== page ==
Simple phobia typically involves a strong fear and avoidance of one particular type of object or situation. There are no spontaneous panic attacks, and there is no fear of panic attacks, as in agoraphobia. There is also no fear of humiliation or embarrassment in social situations, as in social phobia. Direct exposure to the feared object or situation may elicit a panic reaction, however. The fear and avoidance are strong enough to interfere with your normal routines, work, or relationships, and to cause you significant distress. Even though you recognize its irrationalities, a specific phobia can cause you considerable anxiety.

Among the most common simple phobias are the following:

A spider
Fear of Animals
Often these phobias begin in childhood, when they are considered normal fears. Only when they persist into adulthood and disrupt your life or cause significant distress do they come to be classified as specific phobias. Very seldom does this fear require the need for psychotherapy since in virtually all cases the fear does not interfere with one's life. For example, if one is afraid of snakes, the best thing to do is probably to not walk in areas where there might be snakes. In this hypothetical case, this fear would only be of concern if one wanted to work in a camp, park, etc.
Image: Acrophobia, fear of heights, dr. ron rice, clinical psychologist
Acrophobia (Fear of Heights)
With Acrophobia, you tend to be afraid of high floors or buildings or of finding yourself stop mountains, hills, or high-level bridges.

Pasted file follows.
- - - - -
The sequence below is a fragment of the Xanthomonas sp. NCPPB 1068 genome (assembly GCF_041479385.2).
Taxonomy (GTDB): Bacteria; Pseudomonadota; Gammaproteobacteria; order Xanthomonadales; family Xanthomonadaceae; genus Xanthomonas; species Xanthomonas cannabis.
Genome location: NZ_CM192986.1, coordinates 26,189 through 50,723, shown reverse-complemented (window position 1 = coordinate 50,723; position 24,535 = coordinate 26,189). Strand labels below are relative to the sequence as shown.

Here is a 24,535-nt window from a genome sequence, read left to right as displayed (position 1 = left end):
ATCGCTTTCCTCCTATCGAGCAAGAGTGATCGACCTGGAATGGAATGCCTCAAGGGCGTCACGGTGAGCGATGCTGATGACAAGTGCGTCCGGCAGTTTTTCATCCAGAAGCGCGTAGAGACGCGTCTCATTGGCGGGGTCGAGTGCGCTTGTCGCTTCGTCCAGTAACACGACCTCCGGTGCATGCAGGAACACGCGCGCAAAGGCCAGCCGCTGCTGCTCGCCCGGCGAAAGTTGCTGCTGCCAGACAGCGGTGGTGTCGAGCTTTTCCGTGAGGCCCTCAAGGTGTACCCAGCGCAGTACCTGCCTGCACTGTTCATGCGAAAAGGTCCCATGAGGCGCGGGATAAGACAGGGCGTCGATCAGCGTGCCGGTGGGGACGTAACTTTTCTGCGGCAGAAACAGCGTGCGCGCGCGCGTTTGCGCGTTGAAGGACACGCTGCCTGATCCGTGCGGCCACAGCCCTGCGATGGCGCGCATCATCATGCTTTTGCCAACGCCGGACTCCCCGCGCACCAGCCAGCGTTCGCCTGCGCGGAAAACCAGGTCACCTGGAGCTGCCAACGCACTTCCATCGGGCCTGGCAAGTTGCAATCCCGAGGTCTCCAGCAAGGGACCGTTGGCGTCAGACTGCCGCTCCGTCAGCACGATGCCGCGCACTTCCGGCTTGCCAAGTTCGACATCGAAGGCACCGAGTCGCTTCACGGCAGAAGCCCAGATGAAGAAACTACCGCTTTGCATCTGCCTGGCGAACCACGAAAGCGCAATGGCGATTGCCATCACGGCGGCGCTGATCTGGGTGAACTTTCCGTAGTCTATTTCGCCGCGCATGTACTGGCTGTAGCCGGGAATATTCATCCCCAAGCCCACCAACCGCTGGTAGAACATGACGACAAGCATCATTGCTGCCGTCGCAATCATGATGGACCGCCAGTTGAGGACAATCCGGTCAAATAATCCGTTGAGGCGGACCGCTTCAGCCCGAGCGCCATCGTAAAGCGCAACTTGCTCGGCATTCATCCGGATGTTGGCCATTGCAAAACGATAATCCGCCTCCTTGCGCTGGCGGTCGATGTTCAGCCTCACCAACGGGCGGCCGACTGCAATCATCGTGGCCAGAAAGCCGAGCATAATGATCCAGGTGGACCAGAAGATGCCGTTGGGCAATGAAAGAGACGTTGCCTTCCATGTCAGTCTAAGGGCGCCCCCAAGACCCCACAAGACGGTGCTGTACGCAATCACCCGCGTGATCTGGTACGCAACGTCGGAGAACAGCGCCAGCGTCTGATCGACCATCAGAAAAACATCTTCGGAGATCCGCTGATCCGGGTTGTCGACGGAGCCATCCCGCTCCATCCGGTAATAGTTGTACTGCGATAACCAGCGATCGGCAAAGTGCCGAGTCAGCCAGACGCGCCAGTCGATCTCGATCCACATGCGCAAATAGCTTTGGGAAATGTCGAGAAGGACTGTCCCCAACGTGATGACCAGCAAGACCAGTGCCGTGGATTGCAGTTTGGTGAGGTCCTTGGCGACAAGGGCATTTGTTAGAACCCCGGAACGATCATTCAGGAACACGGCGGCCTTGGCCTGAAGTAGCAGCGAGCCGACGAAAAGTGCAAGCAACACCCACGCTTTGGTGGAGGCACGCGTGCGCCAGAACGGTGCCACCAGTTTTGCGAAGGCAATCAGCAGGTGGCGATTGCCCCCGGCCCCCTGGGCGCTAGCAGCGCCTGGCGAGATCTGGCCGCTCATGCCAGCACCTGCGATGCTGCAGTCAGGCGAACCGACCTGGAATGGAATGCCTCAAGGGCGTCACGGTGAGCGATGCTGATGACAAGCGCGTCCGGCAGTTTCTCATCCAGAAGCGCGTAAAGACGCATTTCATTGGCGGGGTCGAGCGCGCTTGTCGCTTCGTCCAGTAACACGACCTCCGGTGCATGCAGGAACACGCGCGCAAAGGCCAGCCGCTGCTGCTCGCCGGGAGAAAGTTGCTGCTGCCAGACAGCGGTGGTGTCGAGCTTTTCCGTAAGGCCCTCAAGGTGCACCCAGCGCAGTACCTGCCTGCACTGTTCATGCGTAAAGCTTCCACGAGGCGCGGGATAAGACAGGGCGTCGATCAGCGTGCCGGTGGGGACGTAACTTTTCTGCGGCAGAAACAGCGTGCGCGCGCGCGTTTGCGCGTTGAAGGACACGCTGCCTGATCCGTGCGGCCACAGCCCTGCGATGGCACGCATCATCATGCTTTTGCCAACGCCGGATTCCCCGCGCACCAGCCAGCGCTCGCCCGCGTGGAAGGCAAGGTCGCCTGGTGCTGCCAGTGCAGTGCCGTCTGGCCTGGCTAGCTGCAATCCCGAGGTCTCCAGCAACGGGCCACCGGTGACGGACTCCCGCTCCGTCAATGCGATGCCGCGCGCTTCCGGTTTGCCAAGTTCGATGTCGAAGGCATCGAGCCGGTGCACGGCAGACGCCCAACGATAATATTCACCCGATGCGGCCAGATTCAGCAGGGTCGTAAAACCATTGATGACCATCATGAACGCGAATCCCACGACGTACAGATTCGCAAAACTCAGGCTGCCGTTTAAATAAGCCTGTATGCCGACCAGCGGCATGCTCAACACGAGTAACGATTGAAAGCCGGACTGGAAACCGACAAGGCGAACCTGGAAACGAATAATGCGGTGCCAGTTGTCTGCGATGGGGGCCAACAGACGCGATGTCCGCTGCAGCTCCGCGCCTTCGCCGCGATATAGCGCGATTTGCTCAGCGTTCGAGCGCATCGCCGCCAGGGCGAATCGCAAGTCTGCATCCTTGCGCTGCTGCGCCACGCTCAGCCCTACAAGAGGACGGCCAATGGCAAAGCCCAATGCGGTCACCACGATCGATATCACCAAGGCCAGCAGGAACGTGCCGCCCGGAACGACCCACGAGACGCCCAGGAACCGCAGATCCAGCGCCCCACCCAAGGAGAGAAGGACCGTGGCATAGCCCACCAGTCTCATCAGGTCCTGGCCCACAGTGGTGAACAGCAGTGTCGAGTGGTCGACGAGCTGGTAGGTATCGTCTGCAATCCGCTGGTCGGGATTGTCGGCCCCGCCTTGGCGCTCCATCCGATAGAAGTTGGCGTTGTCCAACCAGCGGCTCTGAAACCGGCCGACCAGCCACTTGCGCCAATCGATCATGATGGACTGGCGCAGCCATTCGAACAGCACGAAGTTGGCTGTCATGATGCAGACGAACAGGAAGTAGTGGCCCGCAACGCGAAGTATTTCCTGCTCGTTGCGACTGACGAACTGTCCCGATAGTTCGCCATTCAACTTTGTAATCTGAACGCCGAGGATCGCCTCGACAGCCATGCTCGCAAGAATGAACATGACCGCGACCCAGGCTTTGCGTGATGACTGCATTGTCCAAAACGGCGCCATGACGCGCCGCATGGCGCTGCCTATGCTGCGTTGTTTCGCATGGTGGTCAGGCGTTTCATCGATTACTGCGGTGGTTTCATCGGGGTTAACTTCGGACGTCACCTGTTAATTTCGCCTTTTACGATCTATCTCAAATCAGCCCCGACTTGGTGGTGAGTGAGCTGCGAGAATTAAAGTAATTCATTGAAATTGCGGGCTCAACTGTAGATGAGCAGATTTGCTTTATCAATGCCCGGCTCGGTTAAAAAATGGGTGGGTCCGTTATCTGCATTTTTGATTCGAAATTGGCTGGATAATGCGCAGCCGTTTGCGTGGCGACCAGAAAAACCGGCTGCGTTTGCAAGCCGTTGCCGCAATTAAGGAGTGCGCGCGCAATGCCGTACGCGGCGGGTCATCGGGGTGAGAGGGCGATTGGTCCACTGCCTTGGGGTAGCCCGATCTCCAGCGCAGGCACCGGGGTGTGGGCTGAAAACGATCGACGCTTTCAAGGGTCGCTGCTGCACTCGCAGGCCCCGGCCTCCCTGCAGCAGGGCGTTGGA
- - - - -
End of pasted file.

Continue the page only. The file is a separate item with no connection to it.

An elevator
Elevator Phobia
This most often involves a fear that the cables will break, and the elevator will crash or a fear that the elevator will get stuck and you will be trapped inside. You may have panic reactions but have no history of panic disorder or agoraphobia.
Image: Airplane Phobia, Dr. Ron Rice, Clinical Psychologist
Airplane Phobia
This most often involves a fear that the plane will crash. Alternatively, it can involve a fear that the cabin will depressurize, causing you to asphyxiate. More recently, phobias about planes being hijacked or bombed have become common. When flying, you may have a panic attack with or without a history of panic disorder or you may fear your will have a panic attack and be "trapped". Fear of flying is a very common phobia; approximately 10 percent of the population will not fly at all, while an additional 20 percent experience considerable anxiety while flying.

Simple phobias generally are usually benign disorders which begin in childhood and rarely get worse and often diminish over time.

Probably the kinds of phobias that tend to interfere most with a person's life include the fear of flying or driving. In both cases, relaxation training, cognitive therapy, and exposure have been very successful in helping individuals suffering from these specific phobias. I have work almost primarily with fearful flyers who either fly with great anxiety or those who due to fear have never flown. I have flown several times to Europe and all over the U.S.A. I NEVER feel safer. You can overcome this fear. There are a vast variety of techniques to help you reduce or eliminate your anxiety so that you actually enjoy flying. Yes, you can learn to enjoy flying — but change does not occur by doing nothing. Be proactive! Take action! In the 10-week program I offer, you will fly ONLY when you are ready. I also work with individuals suffering from any of the above simple phobia.